It’s good to talk...to your High Street
Imagine a playful, interactive high street where citizens, businesses and local decision makers engage in a digital community, that brings people and the physical world closer together.
Traditionally, the high street has been synonymous with the retail experience. As a result of the recent cycle of lockdowns, high street footfall traffic has made for a startling reading - reported at a 77.8% year-on-year decline by the British Retail Consortium. Although these figures are shocking, it was clear that the high street was already facing significant challenges, prior to coronavirus. If anything, the pandemic has prompted us to make fundamental changes to our towns and cities, making them “a place people want to be”. Impending a digitally dominated world, high streets across the UK are currently going through a wave of change, towards a new kind of normal. By tactically urbanising spaces and bringing centres closer to home, towns and cities can once again become thriving metropolises.
At Tarmac we’ve worked on many online shopping projects including developing mobile applications for retailers to take orders, process online payments and manage delivery of goods. Ideal for pandemic shopping, but not great for the high street. To better support communities, save jobs and stimulate local economies, we need to re-image the high street experience and find solutions that combine the best of the physical and virtual world.
We recently introduced the “/dev/null/” podcast to discuss the latest trends in science and technology, from the perspective of three seasoned software developers. Our discussions occasionally uncover genuinely novel and interesting technology applications and this was demonstrated when we invited the innovative AI company Hello Lamp Post to join us for a chat. It got us thinking about what local governments and businesses can do to digitise the high street and how platforms, like Hello Lamp Post, can help.
Hello Lamp Post is a unique on-street engagement platform that facilitates active conversations between citizens and street objects. Whether it’s chatting to a bus stop to find out bus times, a parking meter for parking information, or talking to a statue to find out its history. It sounds as mad as a box of frogs but the technology has some really interesting applications:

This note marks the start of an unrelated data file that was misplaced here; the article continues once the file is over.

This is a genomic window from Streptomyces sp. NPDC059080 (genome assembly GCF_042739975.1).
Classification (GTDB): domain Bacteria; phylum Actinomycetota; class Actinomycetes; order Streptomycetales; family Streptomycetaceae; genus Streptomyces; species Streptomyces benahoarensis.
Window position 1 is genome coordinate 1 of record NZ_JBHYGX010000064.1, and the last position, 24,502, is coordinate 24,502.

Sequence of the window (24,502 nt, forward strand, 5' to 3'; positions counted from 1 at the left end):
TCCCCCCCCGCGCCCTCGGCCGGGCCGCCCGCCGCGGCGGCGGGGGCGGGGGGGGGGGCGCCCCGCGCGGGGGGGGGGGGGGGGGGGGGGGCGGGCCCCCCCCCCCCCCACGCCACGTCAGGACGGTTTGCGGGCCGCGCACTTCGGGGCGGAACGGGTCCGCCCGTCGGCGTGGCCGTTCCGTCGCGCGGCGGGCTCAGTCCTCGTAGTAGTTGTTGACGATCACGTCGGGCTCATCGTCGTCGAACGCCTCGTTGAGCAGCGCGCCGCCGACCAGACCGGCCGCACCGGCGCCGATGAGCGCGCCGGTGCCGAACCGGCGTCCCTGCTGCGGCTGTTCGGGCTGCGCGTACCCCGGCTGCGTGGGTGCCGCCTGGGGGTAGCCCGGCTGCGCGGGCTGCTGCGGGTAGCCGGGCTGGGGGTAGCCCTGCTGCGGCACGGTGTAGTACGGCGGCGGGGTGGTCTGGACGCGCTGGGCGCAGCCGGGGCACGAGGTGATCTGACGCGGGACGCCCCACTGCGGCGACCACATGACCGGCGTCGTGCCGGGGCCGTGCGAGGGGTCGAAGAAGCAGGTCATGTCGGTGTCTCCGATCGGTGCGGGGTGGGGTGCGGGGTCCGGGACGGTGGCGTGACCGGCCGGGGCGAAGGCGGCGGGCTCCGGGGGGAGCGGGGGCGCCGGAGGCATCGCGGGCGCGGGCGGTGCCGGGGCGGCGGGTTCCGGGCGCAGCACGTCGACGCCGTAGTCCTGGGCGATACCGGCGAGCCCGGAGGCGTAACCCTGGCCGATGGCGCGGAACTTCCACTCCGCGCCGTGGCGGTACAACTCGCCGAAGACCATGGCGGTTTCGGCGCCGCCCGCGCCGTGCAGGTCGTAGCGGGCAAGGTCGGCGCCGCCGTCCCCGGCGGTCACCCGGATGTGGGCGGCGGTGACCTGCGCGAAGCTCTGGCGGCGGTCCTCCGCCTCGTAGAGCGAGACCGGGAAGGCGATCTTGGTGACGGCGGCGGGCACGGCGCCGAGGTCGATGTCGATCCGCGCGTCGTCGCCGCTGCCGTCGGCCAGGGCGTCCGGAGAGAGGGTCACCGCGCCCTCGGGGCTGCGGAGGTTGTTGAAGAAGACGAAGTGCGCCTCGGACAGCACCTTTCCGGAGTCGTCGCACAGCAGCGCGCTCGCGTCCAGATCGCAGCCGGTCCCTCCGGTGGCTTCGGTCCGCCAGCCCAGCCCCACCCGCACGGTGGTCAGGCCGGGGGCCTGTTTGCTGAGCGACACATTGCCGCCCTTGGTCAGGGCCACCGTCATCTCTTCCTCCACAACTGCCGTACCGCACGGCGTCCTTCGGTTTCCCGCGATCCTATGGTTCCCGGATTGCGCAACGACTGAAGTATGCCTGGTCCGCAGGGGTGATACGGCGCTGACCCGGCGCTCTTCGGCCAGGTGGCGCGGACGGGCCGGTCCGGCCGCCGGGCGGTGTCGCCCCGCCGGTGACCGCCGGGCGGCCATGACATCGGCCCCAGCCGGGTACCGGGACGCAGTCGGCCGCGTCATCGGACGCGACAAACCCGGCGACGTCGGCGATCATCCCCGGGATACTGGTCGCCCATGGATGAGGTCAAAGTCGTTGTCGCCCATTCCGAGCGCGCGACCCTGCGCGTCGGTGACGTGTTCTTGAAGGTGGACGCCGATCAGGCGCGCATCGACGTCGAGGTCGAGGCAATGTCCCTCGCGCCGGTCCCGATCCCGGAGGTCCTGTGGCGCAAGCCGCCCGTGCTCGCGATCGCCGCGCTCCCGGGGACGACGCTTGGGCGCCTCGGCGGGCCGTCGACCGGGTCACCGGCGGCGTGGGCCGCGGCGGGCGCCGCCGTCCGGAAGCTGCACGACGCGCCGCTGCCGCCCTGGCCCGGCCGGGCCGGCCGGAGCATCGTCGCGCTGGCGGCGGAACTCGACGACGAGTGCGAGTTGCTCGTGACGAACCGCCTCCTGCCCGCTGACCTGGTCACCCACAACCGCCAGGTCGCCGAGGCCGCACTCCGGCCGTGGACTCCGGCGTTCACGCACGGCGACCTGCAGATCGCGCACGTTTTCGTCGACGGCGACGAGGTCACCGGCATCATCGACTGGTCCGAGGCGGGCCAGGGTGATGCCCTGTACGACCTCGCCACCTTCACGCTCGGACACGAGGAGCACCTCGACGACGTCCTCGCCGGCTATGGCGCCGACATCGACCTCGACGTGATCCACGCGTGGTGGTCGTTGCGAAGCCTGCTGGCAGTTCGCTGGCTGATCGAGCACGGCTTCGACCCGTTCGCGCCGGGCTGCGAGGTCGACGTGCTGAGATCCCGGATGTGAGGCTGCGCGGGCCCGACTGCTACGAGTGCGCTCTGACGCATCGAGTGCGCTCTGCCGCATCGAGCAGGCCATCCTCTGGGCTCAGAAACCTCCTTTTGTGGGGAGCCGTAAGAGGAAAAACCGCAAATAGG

- Make it easier for communities to access local information.
- Encourage citizens to give feedback about local areas.
- Better inform decision makers about the needs and interests of the community.
So, how can this type of technology help to re-imagine the high street and address the initiatives highlighted in The Digital High Street 2020 Report?
The public are invited to shape the future of their high street, by providing valuable insights into community life. For example, visitors could be encouraged to interact with vacant properties and make suggestions for future use. Or, prospective businesses can ask citizens for feedback and find out genuine community needs. This could include asking whether the area is a good location for a new restaurant or what a customer's favourite food is.
Through AI powered FAQ’s, shop owners can communicate specific messaging to high street visitors. From sharing more information about extended opening hours, availability of products or parking restrictions, this technology will make it easier for citizens to access goods and services in local areas.
Now more than ever, engaging with people on the high street has never been more important. Via playful chats, citizens can have meaningful interactions to find out more about local services, whilst being able to feedback about local area improvements.
Real time insights and sentiment can be gathered to improve citizen welfare and satisfaction. Making changes to local areas based on consumer preferences will help to keep the high street relevant, destinations attractive and will increase revenue and drive footfall.
Consumer behaviours are constantly shifting. Today’s high streets are likely to be more successful if they prove to be resilient and adaptable. By staying up-to-date with community needs 24/7, local information can easily be shared, like promoting upcoming community activities and offers in the local area.
Authentic and Diverse
The high street should reflect the identity of the local community. By successfully reaching diverse, wide spread and underrepresented audiences, all voices in the community can be heard. This is the first time hard-to-reach communities have been heard at scale.
Moving forward, visitors will most likely travel into town or city centres with a purpose - the high street therefore needs to stay exciting and engaging to keep footfall numbers up. When public spaces can be easily re-imagined and adapted, destinations will become more enticing and visitor satisfaction will be improved.
We loved Hello Lamp Post, it’s playful interaction, the easy interface and measurable outcomes. The fact it uses physical objects and brings them to life makes it super engaging. The technology is sophisticated, but the simple interaction empowers citizens, makes them feel more connected and allows them to influence the high street experience.